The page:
5. The Ratnaraj Ruby — Sold for HK$78,940,000

Faidee, the premier source of the world’s rarest and most in-demand gemstones, created a beautiful 10.05-carat Burmese pigeon-blood ring called The Ratnaraj Ruby. Roop Chand Lunia is the founder of Faidee, who was nicknamed the “King of Burmese Rubies.” Named Ratnaraj, meaning “king of precious stones” in Sanskrit, this Burmese ruby originated from the famous Mogok Valley in Myanmar. Oval-shaped colorless diamonds enveloped the ruby, all of which were mounted on a gold and platinum ring. In 2016, it sold for $10.2 million at Christie’s auction in Hong Kong.

6. The Queen of Burma — Sold for CHF 5,877,000

His Highness the Maharajah of Cutch III (1866-1942) purchased a majestic ruby ring at Cartier in London in November 1937. Jacques Cartier had developed a fascination for India, often traveling to the subcontinent and established friendships with many ruling Maharajahs. Cartier designed a ring, now called “The Queen of Burma,” to represent the relationship between him and Indian royalty. Set in an Art Deco Cartier ring, the sublime Burmese ruby weighed 23.66 carats and sparked intense bidding from around the world. It sold for under $6 million in 2014.

7. The Graff Ruby — Sold for CHF 4,724,000

Senior International Specialist Jean-Marc Lunel remembered being in awe when he entered a bank safe in Monaco and laid eyes on a near-perfect 8.62-carat Burmese ruby. Now known as “The Graff Ruby,” it combines the extremely popular pigeon-blood red quality of Burmese rubies and a high degree of transparency — a rare attribute in rubies. It had a pre-sale estimate of between $400,000 and $600,000. However, after 20 minutes of bidding, the final price reached the $3.6 million mark. At the time, $3.6 million was the highest price-per-carat ruby ever sold.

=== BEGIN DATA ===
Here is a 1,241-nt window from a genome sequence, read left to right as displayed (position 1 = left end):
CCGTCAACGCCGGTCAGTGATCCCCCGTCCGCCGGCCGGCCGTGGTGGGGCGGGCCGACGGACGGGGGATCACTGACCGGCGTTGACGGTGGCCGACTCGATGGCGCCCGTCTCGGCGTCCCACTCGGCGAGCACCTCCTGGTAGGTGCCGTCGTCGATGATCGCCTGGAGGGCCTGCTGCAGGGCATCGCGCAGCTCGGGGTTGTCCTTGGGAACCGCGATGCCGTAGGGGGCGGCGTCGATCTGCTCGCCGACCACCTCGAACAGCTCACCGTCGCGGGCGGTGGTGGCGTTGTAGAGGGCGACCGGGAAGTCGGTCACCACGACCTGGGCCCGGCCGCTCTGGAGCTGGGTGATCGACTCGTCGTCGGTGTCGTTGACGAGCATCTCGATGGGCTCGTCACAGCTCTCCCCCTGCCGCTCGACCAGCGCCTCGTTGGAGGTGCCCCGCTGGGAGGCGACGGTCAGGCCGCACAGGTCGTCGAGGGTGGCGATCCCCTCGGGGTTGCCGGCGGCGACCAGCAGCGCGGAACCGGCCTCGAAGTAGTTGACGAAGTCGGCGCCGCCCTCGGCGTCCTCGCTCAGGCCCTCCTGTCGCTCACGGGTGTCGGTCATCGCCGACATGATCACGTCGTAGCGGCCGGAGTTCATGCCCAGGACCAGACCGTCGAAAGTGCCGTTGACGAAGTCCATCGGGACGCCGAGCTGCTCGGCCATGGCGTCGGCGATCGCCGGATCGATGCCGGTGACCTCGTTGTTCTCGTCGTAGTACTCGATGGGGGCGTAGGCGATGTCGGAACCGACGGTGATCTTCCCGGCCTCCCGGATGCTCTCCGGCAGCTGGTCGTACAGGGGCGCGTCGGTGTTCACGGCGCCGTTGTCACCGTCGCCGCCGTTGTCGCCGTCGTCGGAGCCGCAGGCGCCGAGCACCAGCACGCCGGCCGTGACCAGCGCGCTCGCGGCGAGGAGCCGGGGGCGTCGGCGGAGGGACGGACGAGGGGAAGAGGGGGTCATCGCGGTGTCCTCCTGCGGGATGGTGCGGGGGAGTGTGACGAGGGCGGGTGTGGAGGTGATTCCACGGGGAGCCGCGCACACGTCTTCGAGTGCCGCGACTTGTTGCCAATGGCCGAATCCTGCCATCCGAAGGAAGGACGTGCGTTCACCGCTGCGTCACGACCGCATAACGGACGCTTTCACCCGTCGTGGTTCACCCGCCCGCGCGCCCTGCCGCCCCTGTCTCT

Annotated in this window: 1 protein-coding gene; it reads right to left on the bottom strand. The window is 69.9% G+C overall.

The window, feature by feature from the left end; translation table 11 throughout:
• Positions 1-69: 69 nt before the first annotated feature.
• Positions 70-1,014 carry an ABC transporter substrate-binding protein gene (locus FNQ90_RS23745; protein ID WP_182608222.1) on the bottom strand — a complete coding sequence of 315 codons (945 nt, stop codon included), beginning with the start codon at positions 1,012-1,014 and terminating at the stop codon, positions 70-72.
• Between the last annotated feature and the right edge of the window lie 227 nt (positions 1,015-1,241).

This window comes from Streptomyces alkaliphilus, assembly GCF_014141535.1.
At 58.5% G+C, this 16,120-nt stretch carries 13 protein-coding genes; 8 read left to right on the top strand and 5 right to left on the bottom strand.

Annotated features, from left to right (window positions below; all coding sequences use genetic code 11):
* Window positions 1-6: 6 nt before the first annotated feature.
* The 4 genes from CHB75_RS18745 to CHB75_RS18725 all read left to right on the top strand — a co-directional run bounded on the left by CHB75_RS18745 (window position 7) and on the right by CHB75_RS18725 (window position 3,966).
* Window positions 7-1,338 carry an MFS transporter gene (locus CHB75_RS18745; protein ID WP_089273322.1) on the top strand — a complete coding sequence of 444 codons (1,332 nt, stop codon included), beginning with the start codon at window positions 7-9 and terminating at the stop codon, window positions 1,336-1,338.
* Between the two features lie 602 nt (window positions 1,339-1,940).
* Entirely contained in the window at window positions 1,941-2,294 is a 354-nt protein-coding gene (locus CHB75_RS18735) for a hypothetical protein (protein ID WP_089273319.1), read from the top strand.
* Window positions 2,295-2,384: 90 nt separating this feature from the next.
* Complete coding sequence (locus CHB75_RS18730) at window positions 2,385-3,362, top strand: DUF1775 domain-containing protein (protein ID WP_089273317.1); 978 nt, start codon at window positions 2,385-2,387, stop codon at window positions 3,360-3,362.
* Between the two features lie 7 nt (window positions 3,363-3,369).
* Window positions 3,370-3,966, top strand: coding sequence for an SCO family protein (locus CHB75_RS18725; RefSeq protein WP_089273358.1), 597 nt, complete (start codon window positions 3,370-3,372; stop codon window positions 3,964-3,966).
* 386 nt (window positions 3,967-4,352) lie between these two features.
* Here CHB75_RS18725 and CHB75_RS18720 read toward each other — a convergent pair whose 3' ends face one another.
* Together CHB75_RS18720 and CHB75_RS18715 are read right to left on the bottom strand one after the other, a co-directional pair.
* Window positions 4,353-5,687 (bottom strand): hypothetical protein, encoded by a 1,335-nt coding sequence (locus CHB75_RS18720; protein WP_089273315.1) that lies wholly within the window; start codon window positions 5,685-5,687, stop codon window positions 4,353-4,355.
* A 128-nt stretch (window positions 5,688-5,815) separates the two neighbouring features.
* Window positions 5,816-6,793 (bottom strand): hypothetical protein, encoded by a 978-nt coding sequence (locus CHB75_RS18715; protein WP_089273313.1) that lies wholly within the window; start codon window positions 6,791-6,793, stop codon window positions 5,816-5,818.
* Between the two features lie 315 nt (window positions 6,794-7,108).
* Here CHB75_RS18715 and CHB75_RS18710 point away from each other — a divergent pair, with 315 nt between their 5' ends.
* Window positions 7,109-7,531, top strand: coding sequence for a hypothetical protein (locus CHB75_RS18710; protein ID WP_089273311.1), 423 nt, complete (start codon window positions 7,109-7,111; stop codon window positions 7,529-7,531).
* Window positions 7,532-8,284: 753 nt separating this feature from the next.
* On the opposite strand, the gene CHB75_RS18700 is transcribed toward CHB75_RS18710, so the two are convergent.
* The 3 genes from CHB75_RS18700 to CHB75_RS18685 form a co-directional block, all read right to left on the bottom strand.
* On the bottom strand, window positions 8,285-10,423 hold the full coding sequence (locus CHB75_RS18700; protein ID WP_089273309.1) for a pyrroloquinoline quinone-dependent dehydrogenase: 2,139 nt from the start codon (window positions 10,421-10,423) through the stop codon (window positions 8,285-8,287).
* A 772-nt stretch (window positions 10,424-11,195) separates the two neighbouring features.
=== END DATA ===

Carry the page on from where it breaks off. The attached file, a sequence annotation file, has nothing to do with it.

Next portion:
8. The Hope Ruby — Sold for CHF 6,243,000 

“The Hope Ruby” received its name after selling at the Jewels for Hope charitable auction in May 2012. The vast Collection of Lily Safra, which included jewels of remarkable quality, was 100 percent sold, accumulating $37,924,551. The main attraction of the night was a 32.08-carat cushion-shaped Burma ruby and diamond ring by Chaumet. It sold for more than $6.7 million. The gemstone was previously in the collection of Luz Mila Patiño, Countess du Boisrouvray.

9. Queen Victoria’s ruby brooch — Sold for CHF 365,000

Queen Victoria Eugenia of Spain, the granddaughter of British monarch Queen Victoria, wore a ruby and diamond suite in one of her famous portraits, including a diamond and ruby brooch offered at Christie’s in Geneva in 2016. Queen Victoria of England recalls in her journal the day she received the beautiful diamond and ruby parure from Prince Albert in 1849. The striking brooch was set with a Burmese ruby weighing 4.5 carats, showing no clarity or color enhancement. It exceeded its pre-sale estimate of CHF 50,000-80,000 and ultimately sold for CHF 365,000.

Cash in Your Burmese Ruby Today

Prized for their unparalleled beauty, durability, and rarity, Burmese rubies and among the finest gemstones (and investments) in the world. If you are ready to profit from your Burmese rubies, bring your collection to our locations for a free market appraisal. You may also contact our offices at 480-470-2493 (Scottsdale), and 480-470-0867 (Chandler) to get started.

 

Sources:

Christie’s

National Jeweler

Cision PR Newswire